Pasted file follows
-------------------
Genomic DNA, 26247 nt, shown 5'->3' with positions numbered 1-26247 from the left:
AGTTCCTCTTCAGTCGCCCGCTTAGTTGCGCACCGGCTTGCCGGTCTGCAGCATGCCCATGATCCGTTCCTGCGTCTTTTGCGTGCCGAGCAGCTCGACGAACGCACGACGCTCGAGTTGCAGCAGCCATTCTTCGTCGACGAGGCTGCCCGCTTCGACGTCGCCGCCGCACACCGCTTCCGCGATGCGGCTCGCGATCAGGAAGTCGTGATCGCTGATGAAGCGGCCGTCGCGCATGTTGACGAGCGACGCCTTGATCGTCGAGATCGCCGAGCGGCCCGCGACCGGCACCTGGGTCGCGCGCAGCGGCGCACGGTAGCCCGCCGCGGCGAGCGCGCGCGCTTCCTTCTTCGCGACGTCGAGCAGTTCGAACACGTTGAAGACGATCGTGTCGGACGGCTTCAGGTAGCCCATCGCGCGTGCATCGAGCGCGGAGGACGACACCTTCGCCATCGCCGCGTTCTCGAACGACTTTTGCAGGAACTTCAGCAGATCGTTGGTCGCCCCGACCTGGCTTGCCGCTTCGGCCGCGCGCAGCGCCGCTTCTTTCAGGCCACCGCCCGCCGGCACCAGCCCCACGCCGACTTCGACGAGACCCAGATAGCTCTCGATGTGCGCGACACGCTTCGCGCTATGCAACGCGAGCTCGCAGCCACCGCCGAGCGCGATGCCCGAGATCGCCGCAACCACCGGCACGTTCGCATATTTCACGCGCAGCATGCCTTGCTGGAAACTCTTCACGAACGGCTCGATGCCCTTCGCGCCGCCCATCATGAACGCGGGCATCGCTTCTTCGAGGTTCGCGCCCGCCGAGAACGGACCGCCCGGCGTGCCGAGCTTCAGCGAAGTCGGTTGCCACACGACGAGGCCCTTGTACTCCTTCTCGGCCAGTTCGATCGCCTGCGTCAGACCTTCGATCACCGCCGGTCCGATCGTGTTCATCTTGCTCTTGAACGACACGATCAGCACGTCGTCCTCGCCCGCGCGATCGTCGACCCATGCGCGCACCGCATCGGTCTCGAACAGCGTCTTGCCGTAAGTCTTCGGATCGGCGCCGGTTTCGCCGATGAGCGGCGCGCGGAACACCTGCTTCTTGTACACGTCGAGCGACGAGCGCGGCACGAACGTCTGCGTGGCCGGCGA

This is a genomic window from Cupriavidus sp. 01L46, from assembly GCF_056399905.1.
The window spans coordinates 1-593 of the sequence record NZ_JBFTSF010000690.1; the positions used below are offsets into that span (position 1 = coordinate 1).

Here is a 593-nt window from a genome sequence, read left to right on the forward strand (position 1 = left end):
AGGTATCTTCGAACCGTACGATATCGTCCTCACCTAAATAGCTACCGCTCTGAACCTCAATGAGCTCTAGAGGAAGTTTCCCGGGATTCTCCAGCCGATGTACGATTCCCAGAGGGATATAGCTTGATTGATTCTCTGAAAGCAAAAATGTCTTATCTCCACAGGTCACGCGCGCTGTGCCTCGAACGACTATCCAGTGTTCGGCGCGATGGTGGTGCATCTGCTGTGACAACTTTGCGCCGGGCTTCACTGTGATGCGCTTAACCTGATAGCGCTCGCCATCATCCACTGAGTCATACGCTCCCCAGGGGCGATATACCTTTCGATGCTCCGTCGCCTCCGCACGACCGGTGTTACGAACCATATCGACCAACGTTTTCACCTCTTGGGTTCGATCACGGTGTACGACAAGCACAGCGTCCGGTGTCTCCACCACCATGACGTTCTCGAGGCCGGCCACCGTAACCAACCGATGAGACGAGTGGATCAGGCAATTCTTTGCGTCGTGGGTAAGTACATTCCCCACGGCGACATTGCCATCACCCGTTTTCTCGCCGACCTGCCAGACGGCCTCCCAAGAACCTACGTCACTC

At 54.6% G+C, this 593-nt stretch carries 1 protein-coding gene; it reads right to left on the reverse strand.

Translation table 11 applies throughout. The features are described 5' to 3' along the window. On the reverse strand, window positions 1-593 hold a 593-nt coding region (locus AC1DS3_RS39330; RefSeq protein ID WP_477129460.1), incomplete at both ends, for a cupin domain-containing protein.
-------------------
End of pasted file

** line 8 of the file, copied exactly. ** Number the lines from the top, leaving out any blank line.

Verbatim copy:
Translation table 11 applies throughout. The features are described 5' to 3' along the window. On the reverse strand, window positions 1-593 hold a 593-nt coding region (locus AC1DS3_RS39330; RefSeq protein ID WP_477129460.1), incomplete at both ends, for a cupin domain-containing protein.